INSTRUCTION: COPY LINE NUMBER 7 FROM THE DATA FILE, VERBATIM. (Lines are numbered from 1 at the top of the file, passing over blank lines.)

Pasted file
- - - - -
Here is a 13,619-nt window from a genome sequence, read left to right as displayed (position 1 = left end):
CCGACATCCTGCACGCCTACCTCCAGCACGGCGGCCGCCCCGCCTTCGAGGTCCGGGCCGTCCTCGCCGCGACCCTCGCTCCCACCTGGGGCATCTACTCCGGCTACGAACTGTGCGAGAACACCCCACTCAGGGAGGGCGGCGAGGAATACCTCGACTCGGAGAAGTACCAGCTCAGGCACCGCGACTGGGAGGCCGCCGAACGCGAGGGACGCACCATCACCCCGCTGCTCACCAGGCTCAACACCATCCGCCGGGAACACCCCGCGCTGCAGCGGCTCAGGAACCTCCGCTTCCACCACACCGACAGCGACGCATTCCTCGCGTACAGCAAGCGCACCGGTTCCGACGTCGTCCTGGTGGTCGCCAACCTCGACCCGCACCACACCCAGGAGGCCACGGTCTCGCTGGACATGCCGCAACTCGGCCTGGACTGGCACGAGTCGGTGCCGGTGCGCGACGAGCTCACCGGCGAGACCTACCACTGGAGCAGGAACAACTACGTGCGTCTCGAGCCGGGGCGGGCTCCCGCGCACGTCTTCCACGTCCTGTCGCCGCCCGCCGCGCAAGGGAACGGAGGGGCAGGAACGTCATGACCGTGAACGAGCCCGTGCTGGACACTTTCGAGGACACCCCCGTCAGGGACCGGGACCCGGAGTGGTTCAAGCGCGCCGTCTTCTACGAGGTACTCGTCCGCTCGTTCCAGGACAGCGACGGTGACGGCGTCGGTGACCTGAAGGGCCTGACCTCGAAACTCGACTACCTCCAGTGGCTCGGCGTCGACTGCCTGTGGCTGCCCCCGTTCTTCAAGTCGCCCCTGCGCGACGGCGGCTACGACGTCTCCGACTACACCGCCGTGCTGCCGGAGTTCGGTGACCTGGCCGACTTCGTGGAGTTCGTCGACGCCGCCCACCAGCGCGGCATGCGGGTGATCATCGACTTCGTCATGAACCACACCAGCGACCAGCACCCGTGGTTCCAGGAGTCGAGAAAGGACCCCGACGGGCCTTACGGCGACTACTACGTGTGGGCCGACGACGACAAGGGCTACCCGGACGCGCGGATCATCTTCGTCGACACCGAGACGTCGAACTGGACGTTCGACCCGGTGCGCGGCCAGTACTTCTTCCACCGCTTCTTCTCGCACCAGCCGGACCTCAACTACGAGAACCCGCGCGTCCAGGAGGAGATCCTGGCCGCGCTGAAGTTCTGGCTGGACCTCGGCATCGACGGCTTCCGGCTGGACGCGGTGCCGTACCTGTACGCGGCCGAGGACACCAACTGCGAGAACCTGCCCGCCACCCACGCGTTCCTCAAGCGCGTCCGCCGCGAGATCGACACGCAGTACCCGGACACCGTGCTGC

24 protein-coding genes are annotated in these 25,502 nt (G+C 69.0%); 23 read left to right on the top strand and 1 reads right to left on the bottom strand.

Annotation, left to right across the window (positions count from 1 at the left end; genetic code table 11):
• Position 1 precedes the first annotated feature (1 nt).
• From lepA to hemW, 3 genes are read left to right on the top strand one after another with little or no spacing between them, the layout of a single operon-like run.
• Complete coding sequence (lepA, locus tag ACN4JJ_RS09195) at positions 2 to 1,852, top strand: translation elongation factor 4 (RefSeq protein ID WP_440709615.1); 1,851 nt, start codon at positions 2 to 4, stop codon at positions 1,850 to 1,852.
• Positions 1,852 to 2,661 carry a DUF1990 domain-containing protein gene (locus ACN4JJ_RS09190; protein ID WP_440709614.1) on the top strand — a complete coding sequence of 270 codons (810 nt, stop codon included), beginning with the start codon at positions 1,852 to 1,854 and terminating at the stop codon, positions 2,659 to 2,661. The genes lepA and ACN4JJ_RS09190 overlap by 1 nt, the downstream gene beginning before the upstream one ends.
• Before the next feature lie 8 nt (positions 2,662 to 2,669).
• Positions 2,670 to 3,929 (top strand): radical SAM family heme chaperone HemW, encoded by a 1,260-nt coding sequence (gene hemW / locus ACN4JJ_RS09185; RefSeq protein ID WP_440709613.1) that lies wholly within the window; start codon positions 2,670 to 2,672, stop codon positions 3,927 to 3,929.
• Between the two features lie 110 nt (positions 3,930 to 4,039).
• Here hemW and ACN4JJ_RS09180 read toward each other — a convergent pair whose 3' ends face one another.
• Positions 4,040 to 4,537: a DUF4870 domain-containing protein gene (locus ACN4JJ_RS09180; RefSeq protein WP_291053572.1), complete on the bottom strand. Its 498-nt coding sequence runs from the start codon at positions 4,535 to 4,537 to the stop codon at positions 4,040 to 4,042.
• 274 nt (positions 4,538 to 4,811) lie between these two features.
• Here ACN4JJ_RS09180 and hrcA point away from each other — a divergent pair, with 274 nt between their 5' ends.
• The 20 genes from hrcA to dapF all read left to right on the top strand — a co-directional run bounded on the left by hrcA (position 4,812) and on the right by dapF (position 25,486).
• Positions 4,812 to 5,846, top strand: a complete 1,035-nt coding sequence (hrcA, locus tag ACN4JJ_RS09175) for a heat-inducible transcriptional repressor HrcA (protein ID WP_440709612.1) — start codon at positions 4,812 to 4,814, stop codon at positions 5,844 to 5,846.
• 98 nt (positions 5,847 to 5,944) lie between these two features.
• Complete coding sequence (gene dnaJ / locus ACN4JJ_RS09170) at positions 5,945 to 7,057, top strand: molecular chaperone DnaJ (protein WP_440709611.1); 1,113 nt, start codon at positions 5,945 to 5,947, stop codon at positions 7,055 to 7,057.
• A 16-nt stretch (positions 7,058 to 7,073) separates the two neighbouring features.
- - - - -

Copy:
• Complete coding sequence (lepA, locus tag ACN4JJ_RS09195) at positions 2 to 1,852, top strand: translation elongation factor 4 (RefSeq protein ID WP_440709615.1); 1,851 nt, start codon at positions 2 to 4, stop codon at positions 1,850 to 1,852.